I came across this recently and it gets quite complicated pretty quickly but the main idea is this:
Utilitarianism specifies that the best moral action is one that maximises the overall well-being of those involved
We might like to think about this as we try to make decisions about things like electing presidents of the United States or whether the UK should remain fully engaged with Europe. Do we decide what is best for us as individuals or do we decide what is best for the group (humans in general)?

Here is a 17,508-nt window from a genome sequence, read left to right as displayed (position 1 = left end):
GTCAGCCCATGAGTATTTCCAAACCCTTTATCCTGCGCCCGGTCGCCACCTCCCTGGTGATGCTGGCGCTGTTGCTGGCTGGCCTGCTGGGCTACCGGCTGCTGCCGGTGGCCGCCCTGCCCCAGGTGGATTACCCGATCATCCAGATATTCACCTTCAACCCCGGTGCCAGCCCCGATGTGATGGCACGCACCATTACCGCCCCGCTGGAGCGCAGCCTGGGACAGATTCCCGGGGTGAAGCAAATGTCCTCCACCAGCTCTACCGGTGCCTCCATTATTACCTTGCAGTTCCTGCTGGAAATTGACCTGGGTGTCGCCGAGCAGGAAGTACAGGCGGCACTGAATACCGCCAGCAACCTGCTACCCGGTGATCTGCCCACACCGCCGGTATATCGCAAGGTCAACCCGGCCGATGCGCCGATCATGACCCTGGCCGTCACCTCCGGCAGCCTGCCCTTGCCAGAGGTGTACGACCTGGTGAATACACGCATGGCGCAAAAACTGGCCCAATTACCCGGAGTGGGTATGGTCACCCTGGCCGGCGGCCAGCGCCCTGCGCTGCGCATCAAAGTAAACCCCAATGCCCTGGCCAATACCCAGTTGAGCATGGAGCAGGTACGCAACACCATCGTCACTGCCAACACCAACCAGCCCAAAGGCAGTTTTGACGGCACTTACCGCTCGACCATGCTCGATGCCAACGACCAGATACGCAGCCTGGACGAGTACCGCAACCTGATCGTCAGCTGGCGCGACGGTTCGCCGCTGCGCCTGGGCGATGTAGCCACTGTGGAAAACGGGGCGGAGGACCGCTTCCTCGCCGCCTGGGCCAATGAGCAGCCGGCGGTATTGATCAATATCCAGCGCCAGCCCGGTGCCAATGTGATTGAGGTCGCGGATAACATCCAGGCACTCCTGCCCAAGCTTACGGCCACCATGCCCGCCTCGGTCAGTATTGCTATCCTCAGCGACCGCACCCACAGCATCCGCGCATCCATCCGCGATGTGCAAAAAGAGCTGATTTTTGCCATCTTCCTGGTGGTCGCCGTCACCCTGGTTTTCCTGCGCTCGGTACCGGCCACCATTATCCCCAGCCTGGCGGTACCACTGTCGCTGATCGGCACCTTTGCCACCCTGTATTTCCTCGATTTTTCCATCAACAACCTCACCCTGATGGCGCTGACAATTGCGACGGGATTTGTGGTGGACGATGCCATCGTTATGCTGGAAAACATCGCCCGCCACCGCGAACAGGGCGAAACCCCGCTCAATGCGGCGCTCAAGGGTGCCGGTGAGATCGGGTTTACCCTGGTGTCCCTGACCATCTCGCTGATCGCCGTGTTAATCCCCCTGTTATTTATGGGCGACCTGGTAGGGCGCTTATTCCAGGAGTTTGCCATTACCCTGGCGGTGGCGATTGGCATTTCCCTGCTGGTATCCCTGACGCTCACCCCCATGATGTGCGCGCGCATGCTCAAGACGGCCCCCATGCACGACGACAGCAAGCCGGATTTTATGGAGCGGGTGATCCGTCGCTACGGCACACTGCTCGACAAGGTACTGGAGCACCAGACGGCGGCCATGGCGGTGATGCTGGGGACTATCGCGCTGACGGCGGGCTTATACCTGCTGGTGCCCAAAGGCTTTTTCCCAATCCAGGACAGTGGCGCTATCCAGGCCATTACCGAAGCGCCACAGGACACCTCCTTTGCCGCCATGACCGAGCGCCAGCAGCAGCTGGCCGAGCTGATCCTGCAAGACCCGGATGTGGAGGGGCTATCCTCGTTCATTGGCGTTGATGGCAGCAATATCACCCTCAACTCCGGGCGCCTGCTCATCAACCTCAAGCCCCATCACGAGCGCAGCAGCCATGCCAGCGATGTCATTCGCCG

It's a big dilemma but perhaps we should not worry too much as the general trend in human history is towards maximising the well-being of the group. Things like poverty and education have greatly improved for the planet as a whole, even if there are local dips happening all over the place. We all know what is good for everyone once we become aware of it.
Perhaps I'll leave it at that because it gets tangled pretty quickly. The world is a better place than it was because we are achieve greater well-being as a group than we do as individuals trying to carve out our own little corners. It's the way it is.
Now, the interesting part comes when we think about evolution ...